VirtualBox needs a bit more work to get it going,

Overall it seems to work well, quite fast & responsive. Seems much quicker to respond than LM17.3 KDE 32-bit & using a significantly smaller memory footprint despite being 64-bit. The Manjaro Forums seem friendly and helpful too, even the thread linked above. It is likely my replacement OS for this computer .. plus no more reinstalls due to it being a rolling release, which suits me in this case.

Conclusion:
Manjaro + KDE, for me, looks like the best solution for my portable workhorse. It'll always be up-to-date without any significant downtime.

Posted from Manjaro installation.
I can't help you with the Waterfox situation but as far as Virtualbox no problem . You need to install the host and guest modules for the Kernel you're running seperately . Go in to Octopi and search for virtualbox and scroll through the results and you'll see them listed , install them , reboot and Manjaro will add the modules to the kernel and virtualbox will be up and running . Btw I would recommend that you install a different kernel or two after that . I usually keep the recommended Lts as well as the latest installed in case of regressions it's good to have a fallback . I find it's easier to fallback in Manjaro than Mint , I have to switch from Nvidia drivers to open source drivers in Mint before I can boot in to an older kernel . Not so in Manjaro .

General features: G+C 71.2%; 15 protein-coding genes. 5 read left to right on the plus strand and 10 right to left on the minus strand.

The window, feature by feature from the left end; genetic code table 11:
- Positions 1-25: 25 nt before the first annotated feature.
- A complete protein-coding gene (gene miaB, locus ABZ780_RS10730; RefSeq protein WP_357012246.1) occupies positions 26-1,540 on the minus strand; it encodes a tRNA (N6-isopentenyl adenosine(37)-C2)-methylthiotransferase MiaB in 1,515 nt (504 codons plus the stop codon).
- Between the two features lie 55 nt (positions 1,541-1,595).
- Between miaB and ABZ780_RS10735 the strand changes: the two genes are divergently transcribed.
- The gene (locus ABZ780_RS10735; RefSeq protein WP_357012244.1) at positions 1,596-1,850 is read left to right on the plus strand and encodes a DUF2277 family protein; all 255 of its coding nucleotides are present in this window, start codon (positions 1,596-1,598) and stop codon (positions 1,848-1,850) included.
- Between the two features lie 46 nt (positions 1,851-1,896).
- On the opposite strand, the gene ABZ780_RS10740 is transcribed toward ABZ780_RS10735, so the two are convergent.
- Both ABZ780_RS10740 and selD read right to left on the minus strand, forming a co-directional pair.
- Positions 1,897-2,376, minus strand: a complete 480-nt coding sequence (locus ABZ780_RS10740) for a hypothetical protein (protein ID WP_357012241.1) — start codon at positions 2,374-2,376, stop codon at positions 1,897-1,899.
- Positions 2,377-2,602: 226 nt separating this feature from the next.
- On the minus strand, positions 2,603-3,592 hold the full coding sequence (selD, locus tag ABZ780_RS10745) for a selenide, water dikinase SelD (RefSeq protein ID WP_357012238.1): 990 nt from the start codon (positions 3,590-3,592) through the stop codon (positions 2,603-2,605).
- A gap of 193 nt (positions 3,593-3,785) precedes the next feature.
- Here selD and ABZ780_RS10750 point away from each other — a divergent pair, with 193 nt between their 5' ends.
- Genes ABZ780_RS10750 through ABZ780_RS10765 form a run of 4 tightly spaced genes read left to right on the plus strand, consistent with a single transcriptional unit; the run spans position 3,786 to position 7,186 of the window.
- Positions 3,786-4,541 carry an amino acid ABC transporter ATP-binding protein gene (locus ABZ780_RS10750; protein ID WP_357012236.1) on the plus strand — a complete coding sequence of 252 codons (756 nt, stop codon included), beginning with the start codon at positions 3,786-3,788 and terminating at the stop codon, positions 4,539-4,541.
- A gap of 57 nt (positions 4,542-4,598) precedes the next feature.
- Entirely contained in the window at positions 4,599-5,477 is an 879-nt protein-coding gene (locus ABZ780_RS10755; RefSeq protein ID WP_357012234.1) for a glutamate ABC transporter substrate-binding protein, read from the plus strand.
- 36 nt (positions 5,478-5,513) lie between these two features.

Last edited by Retic1959 on Mon Jun 18, 2018 11:36 am, edited 1 time in total.

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Re: Preparing for Mint to drop the KDE distro

Post by Retic1959 » Mon Jun 18, 2018 11:26 am

famewolf wrote:
Mon Jun 18, 2018 10:58 am
I think they are referring to the "common belief" that ubuntu users are "the windows users who came to linux" or "the ones who can't handle a real distro" etc. Ubuntu also is the most popular and most widely supported via 3rd parties (ie almost everyone provides a .deb package if they provide a linux version at all).


I actually came to ubuntu variants (all of the following: Mint, LXLE, Bodhi, ) from opensuse after being on it for 10+ years (before that all sorts of early distro's some which still exist(redhat) and some that don't (Yellow dog linux anyone?. oracles previous linux distro...) strictly because I got tired of gscan2pdf being unavailable every other distro version. Typically it was a user provided copy via their equivalent to ppa's and the dependencies were not always setup correctly or just flat out could not be FOUND.